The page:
I scramble out from beneath the Engine and strap myself into the pilot’s seat. Red slots himself into the dashboard, and little lights, like fireflies, blink to life. The ship jolts sharply but settles into a gentle vibration. I do one final system check and see nothing but green across the board.
“This is it, Red,” I murmur.
Excitement tinged with fear rockets through me. My hand moves over an ominous red button.
“No going back after this; we get one shot.” I state the obvious, but it makes me feel better. Red has run scenarios about this day for longer than I’ve been alive. I smile fondly at the little bot. A piece of dad and grandfather still lives on in him.
“No better day to die,” Red replies; I chuckle. My father’s infamous catchphrase stills my nerves. I take a deep breath.
“This is it, dad.”
I slap the button on the console, and the world outside the ship erupts into flames. I am tossed side to side in my seat as controlled explosions echo around the cockpit and bring down the rubble grandfather built over the ship. For the first time in three lifetimes, the Legion is exposed.
The Legion jerks and sputters, rocking back and forth, as the propulsion pushes us up and away from the ground.
“Readings are still in the green,” Red informs me at three thousand meters. “Patching into the Earth Security channel.” Static roars over the intercom, and as we climb into the atmosphere, I hear chatter.
“Got another one,” a voice laughs.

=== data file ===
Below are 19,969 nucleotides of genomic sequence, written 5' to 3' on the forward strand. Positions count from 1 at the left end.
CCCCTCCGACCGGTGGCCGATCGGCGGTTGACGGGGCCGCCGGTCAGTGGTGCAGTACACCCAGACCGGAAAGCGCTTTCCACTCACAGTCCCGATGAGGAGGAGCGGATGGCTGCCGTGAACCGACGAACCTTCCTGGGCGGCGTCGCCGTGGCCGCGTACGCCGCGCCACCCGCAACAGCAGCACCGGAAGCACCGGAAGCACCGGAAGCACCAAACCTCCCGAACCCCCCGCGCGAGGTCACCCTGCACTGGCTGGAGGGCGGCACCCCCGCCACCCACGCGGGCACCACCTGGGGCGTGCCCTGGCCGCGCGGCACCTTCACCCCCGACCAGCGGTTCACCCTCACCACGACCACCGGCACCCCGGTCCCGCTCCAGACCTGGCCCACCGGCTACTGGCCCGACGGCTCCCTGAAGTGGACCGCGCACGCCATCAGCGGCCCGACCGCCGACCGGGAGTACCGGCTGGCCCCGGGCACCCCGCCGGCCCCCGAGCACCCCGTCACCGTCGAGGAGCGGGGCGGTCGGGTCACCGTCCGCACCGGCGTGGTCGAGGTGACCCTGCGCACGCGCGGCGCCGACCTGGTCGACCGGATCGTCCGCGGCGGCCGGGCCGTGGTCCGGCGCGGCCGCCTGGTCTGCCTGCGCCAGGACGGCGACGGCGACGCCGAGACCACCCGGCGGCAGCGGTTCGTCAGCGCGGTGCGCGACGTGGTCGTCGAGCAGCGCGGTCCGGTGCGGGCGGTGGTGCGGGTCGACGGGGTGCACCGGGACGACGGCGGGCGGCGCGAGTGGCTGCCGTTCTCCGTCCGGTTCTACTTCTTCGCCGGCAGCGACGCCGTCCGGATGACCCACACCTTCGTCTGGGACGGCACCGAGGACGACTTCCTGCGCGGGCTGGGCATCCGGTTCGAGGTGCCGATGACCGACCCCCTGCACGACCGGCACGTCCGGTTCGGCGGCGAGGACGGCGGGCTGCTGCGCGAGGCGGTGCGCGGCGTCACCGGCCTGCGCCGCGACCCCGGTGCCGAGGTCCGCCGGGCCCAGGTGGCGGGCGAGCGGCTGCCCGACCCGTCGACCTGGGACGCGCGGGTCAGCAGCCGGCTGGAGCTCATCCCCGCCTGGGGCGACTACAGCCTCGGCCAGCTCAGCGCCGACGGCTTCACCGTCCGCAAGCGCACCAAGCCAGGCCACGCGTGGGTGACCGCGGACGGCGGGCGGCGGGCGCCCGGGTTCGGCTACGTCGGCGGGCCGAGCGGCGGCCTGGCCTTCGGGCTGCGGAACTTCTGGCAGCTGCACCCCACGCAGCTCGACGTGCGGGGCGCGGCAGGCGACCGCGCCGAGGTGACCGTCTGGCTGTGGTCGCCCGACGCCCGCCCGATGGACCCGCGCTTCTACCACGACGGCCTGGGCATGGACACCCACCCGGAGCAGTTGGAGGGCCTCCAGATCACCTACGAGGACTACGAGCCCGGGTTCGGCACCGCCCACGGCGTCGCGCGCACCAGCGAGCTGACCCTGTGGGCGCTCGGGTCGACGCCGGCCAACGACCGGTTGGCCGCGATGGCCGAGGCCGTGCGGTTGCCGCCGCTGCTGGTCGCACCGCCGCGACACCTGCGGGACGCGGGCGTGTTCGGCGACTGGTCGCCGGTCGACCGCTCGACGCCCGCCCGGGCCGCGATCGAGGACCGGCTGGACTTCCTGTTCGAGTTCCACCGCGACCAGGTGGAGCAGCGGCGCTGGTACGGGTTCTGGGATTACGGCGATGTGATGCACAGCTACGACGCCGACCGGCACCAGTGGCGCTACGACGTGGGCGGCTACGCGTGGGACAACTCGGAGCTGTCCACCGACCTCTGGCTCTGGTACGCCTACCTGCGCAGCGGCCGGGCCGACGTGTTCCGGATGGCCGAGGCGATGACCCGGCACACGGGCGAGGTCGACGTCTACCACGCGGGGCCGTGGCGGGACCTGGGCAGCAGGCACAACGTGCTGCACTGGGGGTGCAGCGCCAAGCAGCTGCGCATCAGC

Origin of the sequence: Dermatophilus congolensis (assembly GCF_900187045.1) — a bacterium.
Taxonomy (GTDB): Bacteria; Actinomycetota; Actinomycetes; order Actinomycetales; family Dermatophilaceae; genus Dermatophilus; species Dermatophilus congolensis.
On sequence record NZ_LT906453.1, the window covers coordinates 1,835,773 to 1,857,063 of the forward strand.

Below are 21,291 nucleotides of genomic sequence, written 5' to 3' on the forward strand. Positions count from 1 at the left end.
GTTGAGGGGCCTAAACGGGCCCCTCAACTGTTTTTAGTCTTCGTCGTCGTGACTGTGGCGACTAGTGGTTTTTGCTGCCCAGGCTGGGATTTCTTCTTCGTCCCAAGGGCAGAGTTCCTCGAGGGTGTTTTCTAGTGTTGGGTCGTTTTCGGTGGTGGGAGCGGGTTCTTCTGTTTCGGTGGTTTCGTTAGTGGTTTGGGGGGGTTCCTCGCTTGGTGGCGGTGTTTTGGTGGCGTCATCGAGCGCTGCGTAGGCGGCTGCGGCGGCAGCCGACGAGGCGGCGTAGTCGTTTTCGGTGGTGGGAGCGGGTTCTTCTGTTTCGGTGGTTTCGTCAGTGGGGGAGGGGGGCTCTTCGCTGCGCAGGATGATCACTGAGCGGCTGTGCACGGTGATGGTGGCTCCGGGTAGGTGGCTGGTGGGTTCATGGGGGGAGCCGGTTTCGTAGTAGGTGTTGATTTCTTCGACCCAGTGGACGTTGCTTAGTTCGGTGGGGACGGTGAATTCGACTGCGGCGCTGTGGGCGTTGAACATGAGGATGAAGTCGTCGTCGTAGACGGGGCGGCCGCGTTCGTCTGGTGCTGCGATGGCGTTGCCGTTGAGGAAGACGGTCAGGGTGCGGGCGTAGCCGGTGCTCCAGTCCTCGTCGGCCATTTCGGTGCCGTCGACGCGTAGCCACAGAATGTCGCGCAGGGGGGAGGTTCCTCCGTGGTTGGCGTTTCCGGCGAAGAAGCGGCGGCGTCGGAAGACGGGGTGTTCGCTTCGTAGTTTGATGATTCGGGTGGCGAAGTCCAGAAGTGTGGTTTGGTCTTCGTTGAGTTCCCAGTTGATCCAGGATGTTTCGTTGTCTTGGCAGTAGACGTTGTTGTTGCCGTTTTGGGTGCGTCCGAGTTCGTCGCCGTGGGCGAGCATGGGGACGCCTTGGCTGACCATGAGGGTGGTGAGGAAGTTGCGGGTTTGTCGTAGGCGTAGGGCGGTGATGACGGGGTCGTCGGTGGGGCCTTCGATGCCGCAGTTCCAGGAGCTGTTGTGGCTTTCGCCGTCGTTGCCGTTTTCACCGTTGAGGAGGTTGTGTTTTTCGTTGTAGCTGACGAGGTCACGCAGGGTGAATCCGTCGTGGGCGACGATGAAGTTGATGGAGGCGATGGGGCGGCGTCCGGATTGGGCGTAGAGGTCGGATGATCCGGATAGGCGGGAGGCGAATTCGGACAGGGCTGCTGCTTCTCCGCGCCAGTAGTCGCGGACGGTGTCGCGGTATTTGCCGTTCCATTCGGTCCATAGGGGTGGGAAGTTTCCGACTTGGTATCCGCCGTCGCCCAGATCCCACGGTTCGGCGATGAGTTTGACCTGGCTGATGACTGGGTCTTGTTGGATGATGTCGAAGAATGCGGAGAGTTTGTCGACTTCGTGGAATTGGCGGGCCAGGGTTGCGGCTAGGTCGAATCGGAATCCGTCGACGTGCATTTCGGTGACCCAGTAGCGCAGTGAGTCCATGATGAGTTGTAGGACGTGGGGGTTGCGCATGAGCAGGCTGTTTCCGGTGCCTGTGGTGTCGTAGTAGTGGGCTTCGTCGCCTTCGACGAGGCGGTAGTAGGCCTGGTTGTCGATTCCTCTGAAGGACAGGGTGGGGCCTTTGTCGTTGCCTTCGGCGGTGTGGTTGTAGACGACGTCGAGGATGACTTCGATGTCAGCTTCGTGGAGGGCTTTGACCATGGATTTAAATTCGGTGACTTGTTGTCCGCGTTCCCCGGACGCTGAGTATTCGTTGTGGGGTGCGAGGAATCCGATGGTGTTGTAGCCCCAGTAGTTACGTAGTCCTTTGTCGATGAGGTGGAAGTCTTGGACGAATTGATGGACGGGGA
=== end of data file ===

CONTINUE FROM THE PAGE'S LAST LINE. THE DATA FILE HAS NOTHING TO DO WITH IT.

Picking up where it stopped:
“Poor son of a bitch,” says someone else.
I grind my teeth; anger hits me like a bolt of lightning.
“How’s the Engine looking, Red?”
“Good to go,” he chirps happily.
“Laugh it up, boys,” I warn. “Today, someone is getting fired.”
I ignite the secondary thrusters to push us toward escape velocity, and Red maneuvers the ship into the correct trajectory. On my radar, the tiny dot representing the Legion climbs higher and higher. And through my viewport, I finally see it: a shimmering, blue forcefield. Like a thin layer of moisture surrounding the planet, the field is difficult to detect with the naked eye and designed to keep any undesirables from leaving Earth.
Sometimes, as a kid, I would sit atop the rubble shielding Legion from scavengers and the Feds and watch the sky. Every once in a while, an explosion would catch my eye. In my short lifetime, I had counted fifty-seven such events. And each time, I knew a desperate crew of men, women, and maybe even children met their fiery end against that planetary shield.
If I fail, will another child on the surface witness my own brilliant blaze? Will they too swear to beat the odds one day?
Alarms blare as we approach, and warning lights flash from every inch of the console.